Perl is an acronym, short for Practical Extraction and Report Language. It dates back to the 1980's. It was originally written by Larry Wall while he was working at NASA's Jet Propulsion Labs. Perl started life as a 'glue' language, for the use of Larry and his office-mates, allowing one to 'stick' different tools together by converting between their various data formats. It pulled together the best features of several languages: the powerful regular expressions from sed (the UNIX stream editor), the pattern-scanning language AWK, and a few other languages and utilities. The syntax was further made up out of C, Pascal, Basic, UNIX shell languages, English and maybe a few other things along the way.

Perl has the power and flexibility of a high-level programming language such as C and convenience of scripting. It provides extreme performance and ease of coding. It is meant for geeks (not for the commons). It does allow the usual readable code. But the real power of Perl lies in the concept of default variables and parameters, that allows us to crunch huge functionality into a single line of code.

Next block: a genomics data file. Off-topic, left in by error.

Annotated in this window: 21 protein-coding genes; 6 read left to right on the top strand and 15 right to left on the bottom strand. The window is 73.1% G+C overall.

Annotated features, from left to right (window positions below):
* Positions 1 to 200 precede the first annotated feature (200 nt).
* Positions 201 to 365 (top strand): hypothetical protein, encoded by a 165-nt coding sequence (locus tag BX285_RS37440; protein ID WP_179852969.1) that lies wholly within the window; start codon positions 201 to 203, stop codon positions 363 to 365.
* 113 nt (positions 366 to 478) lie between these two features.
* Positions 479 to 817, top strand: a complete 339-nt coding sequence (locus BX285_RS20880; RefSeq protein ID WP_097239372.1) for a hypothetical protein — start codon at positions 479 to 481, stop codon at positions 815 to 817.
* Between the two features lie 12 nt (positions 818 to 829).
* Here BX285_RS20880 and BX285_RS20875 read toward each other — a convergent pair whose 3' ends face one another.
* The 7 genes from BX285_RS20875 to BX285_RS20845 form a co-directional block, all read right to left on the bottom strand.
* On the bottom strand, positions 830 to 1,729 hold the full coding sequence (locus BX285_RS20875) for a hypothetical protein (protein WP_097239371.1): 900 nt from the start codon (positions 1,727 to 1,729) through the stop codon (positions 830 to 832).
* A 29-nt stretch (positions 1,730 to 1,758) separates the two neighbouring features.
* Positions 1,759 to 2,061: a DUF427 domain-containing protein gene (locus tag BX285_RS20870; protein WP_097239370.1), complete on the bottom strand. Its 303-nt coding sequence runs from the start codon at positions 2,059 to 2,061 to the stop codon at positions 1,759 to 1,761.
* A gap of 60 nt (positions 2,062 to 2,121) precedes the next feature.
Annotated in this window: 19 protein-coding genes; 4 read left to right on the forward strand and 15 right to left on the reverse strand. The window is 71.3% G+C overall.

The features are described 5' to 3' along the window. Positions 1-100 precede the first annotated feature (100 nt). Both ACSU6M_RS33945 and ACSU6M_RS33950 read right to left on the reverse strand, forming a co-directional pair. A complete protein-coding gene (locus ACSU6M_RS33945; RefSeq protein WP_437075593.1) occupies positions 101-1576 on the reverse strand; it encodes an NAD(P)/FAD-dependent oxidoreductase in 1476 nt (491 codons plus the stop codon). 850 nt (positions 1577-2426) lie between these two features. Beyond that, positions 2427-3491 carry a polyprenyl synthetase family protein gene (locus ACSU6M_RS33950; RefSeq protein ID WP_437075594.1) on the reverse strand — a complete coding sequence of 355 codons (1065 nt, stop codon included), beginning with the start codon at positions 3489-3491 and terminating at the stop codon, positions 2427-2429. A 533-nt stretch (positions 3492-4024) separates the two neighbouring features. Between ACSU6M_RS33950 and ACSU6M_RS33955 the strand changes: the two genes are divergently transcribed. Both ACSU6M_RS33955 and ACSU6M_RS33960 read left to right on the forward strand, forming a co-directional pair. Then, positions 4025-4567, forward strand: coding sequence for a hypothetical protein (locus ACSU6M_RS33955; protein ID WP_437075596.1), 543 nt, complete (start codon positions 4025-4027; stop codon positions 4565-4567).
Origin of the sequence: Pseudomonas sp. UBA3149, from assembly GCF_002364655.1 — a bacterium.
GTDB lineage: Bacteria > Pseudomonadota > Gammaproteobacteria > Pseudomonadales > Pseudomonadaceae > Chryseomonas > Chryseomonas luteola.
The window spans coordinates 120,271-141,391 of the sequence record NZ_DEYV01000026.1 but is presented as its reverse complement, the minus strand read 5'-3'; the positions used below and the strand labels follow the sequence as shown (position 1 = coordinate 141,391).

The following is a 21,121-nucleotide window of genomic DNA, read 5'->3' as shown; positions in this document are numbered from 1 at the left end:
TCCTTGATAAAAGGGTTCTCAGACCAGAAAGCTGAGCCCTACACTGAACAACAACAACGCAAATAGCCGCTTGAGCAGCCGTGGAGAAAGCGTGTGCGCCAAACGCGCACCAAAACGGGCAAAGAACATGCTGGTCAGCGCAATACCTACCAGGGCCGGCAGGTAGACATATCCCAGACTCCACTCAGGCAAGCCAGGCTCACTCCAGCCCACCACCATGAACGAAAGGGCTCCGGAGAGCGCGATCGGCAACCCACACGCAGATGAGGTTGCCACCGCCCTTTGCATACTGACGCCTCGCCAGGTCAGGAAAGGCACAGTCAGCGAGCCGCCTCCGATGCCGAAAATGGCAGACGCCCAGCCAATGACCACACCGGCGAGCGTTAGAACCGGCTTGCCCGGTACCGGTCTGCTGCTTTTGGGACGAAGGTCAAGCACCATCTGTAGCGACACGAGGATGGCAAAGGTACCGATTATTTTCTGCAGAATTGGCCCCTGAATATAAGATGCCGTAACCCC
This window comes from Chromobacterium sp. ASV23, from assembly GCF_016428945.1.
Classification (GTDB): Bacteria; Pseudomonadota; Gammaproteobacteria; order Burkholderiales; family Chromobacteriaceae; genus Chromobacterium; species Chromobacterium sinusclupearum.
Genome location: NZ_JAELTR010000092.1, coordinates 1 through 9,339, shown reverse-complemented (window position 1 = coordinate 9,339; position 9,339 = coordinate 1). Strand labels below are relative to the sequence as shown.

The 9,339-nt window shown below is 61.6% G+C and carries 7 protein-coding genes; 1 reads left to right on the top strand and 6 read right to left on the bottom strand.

Perl has a huge opensource community and literature. The ones I love are:

  • Impatient Perl gives a wonderful quick intro to the language.
  • Perl Cookbook is an amazing collection of scripts for almost everything.
  • Sams Teach Yourself Perl in 21 Days is available on Amazon. But Perl developers do not like to buy stuff! Many noble souls have floated the PDF on the internet. Just search for it.
  • Stack overflow is always available for any query you have. But for Perl, I prefer Perl Monks for the wonderful and helpful community there.

Please do let me know if you know of any other resources.